Such a discrepancy between what the formal public documents were saying and what other voices in the culture were saying presents a problem that Maier, in her efforts to explain the Revolution, repeatedly stumbles over or evades. She finds, for example, that in the many state and local declarations “concern for American ‘virtue,’ so much emphasized by recent historians, was a distinctly minor theme.” But, of course, it was not a minor theme for many other writers faced with the social and moral implications of establishing republics. By concentrating almost exclusively on the formal public declarations of Independence that necessarily tended to be consensus-building in character, Maier has no way of accounting for either the passionate revulsions or the soaring aspirations expressed in other kinds of documents.

But these difficulties in explaining the Revolution do not ultimately detract from Maier’s main task of explaining the Declaration of Independence. In that task she has succeeded superbly. She has put together as complete and as accurate an account of how the Declaration was written as we are ever likely to get. She shows that the participants’ later recollections are full of mistakes, and she demonstrates convincingly that the Declaration was not the work of a single talented writer but the product of many busy men working under very tight time constraints.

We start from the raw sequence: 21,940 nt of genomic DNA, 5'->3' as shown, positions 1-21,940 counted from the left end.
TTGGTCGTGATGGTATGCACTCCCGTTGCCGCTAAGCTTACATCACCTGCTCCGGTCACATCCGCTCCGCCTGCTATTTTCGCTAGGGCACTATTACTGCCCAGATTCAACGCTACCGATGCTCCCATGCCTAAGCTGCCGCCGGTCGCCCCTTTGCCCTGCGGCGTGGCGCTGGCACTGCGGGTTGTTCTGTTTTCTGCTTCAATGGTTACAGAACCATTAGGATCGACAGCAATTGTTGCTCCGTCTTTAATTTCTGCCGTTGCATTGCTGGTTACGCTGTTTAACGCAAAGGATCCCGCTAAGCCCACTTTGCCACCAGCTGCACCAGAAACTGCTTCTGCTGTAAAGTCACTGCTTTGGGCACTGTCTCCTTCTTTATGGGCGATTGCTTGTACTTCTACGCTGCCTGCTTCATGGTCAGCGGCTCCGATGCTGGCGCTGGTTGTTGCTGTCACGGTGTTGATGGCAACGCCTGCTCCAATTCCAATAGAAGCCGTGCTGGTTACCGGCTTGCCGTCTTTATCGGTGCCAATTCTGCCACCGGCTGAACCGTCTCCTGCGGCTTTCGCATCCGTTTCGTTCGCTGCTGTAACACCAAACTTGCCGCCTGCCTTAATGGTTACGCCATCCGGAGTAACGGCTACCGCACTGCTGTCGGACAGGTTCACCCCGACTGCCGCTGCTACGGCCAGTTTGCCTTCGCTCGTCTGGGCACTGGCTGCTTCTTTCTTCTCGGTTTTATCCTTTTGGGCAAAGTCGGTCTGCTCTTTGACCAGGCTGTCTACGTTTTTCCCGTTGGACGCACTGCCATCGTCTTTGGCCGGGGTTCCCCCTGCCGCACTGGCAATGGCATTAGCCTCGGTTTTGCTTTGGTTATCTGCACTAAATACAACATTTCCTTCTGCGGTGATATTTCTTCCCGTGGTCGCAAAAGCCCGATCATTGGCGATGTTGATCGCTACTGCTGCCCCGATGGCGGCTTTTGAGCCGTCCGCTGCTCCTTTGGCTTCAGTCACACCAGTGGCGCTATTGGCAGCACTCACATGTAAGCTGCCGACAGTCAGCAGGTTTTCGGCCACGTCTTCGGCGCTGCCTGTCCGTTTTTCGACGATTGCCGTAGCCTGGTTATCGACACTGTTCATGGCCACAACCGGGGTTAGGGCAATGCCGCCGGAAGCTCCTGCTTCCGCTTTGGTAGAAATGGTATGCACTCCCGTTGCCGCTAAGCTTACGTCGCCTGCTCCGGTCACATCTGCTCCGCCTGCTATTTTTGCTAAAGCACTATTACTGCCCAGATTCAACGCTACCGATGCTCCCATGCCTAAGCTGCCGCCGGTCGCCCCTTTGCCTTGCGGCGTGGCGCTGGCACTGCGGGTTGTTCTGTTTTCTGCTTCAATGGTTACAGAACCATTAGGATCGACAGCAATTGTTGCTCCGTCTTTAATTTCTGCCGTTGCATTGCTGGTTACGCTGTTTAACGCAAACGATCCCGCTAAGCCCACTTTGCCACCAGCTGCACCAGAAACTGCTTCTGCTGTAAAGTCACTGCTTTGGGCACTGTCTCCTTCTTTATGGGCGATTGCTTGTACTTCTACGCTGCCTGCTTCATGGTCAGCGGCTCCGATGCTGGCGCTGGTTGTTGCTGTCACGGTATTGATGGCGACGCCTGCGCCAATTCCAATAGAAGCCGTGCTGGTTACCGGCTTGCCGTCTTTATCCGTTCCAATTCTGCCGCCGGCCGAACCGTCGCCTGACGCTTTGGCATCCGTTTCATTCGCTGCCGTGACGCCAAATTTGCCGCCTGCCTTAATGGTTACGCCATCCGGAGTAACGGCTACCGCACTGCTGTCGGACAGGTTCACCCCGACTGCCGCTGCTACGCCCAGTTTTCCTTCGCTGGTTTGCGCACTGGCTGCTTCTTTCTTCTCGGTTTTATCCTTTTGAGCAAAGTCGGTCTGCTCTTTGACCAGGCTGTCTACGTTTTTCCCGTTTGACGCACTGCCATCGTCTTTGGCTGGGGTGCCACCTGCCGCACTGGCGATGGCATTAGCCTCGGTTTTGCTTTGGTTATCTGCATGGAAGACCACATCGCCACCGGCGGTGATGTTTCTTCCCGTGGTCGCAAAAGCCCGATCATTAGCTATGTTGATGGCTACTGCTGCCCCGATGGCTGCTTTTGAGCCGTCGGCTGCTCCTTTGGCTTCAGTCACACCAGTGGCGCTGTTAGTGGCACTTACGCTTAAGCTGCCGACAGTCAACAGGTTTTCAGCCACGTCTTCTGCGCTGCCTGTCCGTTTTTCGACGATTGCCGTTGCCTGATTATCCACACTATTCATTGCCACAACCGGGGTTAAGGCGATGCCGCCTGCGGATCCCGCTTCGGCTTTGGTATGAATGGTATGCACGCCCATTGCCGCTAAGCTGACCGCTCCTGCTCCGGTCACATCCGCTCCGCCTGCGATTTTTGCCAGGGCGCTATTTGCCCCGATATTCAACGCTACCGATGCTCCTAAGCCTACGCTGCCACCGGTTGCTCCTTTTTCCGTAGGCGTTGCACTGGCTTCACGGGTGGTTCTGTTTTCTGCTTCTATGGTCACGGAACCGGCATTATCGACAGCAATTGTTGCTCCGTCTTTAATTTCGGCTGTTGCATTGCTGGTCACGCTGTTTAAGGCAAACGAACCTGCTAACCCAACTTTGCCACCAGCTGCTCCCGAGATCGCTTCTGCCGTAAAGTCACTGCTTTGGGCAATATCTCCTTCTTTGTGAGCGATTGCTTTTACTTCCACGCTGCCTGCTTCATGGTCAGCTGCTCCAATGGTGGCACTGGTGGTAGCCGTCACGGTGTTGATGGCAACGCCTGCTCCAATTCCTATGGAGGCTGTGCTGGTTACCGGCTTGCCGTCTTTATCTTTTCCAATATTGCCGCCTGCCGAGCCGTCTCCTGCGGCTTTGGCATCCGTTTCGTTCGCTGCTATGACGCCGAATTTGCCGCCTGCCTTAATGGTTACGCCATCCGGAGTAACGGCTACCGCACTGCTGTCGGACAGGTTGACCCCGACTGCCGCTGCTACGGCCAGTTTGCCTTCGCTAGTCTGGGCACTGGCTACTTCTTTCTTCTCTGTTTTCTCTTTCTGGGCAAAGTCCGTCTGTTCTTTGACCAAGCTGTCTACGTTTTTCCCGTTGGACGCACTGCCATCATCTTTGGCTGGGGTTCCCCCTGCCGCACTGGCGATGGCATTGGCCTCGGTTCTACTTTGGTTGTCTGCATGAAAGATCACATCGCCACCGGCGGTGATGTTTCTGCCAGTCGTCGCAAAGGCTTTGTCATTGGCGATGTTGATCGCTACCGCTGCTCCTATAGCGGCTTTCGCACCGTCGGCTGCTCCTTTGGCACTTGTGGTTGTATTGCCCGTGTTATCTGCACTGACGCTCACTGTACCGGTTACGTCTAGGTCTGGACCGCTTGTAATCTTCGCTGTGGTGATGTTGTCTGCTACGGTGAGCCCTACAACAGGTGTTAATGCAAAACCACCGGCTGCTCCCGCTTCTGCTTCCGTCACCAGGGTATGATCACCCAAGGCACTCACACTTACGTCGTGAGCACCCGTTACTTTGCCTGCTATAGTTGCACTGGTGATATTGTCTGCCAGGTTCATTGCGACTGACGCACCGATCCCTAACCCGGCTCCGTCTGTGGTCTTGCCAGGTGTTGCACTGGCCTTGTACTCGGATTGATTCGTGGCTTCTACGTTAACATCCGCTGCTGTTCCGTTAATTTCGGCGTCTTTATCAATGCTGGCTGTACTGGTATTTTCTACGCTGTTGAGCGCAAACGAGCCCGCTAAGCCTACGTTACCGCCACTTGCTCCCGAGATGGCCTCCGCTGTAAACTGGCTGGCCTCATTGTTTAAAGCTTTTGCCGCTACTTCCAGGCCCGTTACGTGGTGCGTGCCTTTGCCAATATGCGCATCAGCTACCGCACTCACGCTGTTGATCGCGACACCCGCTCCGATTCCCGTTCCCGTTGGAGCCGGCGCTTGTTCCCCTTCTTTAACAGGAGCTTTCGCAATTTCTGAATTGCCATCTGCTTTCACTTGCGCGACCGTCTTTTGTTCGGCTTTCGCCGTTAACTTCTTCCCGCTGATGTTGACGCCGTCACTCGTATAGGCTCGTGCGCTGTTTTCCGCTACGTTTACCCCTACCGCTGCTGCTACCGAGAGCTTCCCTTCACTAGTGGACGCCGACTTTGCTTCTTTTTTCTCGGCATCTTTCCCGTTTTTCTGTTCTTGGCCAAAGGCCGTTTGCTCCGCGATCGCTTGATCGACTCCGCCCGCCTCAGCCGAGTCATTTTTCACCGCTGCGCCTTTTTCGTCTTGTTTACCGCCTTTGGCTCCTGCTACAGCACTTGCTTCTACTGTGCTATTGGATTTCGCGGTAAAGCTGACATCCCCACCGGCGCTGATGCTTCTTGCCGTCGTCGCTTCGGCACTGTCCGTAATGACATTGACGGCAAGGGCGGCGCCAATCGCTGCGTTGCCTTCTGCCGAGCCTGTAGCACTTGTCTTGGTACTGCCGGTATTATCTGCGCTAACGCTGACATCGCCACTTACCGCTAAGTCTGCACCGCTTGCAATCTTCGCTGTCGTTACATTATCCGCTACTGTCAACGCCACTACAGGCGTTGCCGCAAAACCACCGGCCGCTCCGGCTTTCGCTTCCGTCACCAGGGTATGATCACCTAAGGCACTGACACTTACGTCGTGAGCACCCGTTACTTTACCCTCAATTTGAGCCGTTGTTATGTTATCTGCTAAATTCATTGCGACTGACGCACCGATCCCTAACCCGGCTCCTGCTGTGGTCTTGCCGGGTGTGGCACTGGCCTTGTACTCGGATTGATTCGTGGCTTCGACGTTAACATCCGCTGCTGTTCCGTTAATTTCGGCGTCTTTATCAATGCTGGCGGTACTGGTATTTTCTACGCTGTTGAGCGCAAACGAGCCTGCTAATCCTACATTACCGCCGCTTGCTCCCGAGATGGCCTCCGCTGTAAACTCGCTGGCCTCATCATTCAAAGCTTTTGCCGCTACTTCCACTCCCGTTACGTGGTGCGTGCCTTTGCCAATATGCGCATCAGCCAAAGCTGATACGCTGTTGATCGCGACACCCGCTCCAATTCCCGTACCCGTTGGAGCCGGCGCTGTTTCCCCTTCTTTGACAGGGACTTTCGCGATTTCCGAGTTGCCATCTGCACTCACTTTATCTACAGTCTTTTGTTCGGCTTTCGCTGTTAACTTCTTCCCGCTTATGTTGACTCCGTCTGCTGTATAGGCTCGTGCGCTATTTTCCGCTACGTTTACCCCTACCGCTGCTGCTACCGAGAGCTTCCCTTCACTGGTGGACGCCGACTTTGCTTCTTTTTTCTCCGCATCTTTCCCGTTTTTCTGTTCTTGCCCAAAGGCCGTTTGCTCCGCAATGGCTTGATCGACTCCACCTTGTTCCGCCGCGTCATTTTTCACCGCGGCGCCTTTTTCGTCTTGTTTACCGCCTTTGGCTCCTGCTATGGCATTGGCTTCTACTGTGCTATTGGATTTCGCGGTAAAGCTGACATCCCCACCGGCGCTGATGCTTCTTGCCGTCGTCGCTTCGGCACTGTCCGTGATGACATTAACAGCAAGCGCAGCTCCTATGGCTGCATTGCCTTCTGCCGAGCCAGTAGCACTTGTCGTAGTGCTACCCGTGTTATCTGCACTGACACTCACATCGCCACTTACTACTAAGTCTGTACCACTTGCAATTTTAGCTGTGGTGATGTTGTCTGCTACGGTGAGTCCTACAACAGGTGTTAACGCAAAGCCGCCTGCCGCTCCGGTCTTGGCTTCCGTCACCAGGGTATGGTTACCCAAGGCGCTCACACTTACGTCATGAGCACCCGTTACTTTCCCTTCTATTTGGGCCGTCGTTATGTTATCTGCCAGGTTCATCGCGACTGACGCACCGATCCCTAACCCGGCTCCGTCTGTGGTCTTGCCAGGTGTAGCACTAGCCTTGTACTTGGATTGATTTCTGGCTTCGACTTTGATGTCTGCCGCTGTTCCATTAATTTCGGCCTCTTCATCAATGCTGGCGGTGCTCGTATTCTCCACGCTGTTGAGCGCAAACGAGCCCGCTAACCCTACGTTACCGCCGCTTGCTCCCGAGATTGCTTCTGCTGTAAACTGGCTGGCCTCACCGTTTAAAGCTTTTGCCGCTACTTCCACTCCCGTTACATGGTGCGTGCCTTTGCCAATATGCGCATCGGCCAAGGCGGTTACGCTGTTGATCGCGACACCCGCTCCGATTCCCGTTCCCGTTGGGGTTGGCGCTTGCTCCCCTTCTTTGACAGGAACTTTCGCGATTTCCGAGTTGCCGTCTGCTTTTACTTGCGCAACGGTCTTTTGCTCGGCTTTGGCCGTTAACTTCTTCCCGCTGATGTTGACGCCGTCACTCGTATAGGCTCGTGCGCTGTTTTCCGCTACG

Only on June 11, 1776, did Congress appoint the drafting committee. Jefferson and John Adams dominated the committee, with Jefferson writing the initial draft; but the other committee members, Roger Sherman, Robert R. Livingston, and Benjamin Franklin, also made contributions. And most important, Maier writes, the Congress itself “by an act of group editing that has to be one of the great marvels of history” turned the committee’s draft into a distinguished document.

Jefferson worked fast, drawing on the draft preamble for the Virginia constitution that he had just completed, which itself was based on the English Declaration of Rights of 1689, and on a preliminary version of the Virginia Declaration of Rights recently drafted by George Mason. Maier points out quite rightly that the eighteenth century had little of our modern striving for novelty or our aversion to imitation: “Achievement lay instead in the creative adaptation of preexisting models to different circumstances.” So Jefferson had no inhibitions in borrowing from himself and others.